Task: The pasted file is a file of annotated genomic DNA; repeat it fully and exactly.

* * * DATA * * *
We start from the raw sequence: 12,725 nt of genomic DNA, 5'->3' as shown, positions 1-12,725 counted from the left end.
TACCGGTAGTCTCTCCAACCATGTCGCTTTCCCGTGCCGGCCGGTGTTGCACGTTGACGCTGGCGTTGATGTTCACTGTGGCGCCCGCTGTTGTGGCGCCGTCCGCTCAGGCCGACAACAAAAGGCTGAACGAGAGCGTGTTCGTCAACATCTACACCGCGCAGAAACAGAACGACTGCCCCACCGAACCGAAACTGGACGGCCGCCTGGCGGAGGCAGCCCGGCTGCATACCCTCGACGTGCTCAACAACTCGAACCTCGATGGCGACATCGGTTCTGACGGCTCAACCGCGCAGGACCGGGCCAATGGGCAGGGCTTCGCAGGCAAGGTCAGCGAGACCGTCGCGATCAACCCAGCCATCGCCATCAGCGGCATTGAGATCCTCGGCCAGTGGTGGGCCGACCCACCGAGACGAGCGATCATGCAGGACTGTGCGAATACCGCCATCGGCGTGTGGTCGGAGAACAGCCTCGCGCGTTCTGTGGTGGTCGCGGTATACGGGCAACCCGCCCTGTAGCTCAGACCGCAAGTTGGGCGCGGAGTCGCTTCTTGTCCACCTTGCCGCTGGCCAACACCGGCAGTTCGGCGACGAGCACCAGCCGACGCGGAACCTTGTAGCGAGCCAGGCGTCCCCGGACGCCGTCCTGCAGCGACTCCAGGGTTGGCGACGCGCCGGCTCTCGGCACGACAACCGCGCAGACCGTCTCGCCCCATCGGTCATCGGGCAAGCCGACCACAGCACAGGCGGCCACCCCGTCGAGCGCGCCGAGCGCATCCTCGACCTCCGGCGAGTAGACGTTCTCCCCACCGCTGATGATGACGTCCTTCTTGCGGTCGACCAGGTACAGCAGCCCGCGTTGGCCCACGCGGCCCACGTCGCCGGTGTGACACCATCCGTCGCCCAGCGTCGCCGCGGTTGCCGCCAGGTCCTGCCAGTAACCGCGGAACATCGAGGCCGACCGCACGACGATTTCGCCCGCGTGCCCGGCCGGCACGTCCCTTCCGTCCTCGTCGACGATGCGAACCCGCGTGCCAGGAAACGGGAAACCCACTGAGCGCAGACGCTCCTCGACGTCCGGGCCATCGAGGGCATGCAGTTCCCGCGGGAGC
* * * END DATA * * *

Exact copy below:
We start from the raw sequence: 12,725 nt of genomic DNA, 5'->3' as shown, positions 1-12,725 counted from the left end.
TACCGGTAGTCTCTCCAACCATGTCGCTTTCCCGTGCCGGCCGGTGTTGCACGTTGACGCTGGCGTTGATGTTCACTGTGGCGCCCGCTGTTGTGGCGCCGTCCGCTCAGGCCGACAACAAAAGGCTGAACGAGAGCGTGTTCGTCAACATCTACACCGCGCAGAAACAGAACGACTGCCCCACCGAACCGAAACTGGACGGCCGCCTGGCGGAGGCAGCCCGGCTGCATACCCTCGACGTGCTCAACAACTCGAACCTCGATGGCGACATCGGTTCTGACGGCTCAACCGCGCAGGACCGGGCCAATGGGCAGGGCTTCGCAGGCAAGGTCAGCGAGACCGTCGCGATCAACCCAGCCATCGCCATCAGCGGCATTGAGATCCTCGGCCAGTGGTGGGCCGACCCACCGAGACGAGCGATCATGCAGGACTGTGCGAATACCGCCATCGGCGTGTGGTCGGAGAACAGCCTCGCGCGTTCTGTGGTGGTCGCGGTATACGGGCAACCCGCCCTGTAGCTCAGACCGCAAGTTGGGCGCGGAGTCGCTTCTTGTCCACCTTGCCGCTGGCCAACACCGGCAGTTCGGCGACGAGCACCAGCCGACGCGGAACCTTGTAGCGAGCCAGGCGTCCCCGGACGCCGTCCTGCAGCGACTCCAGGGTTGGCGACGCGCCGGCTCTCGGCACGACAACCGCGCAGACCGTCTCGCCCCATCGGTCATCGGGCAAGCCGACCACAGCACAGGCGGCCACCCCGTCGAGCGCGCCGAGCGCATCCTCGACCTCCGGCGAGTAGACGTTCTCCCCACCGCTGATGATGACGTCCTTCTTGCGGTCGACCAGGTACAGCAGCCCGCGTTGGCCCACGCGGCCCACGTCGCCGGTGTGACACCATCCGTCGCCCAGCGTCGCCGCGGTTGCCGCCAGGTCCTGCCAGTAACCGCGGAACATCGAGGCCGACCGCACGACGATTTCGCCCGCGTGCCCGGCCGGCACGTCCCTTCCGTCCTCGTCGACGATGCGAACCCGCGTGCCAGGAAACGGGAAACCCACTGAGCGCAGACGCTCCTCGACGTCCGGGCCATCGAGGGCATGCAGTTCCCGCGGGAGC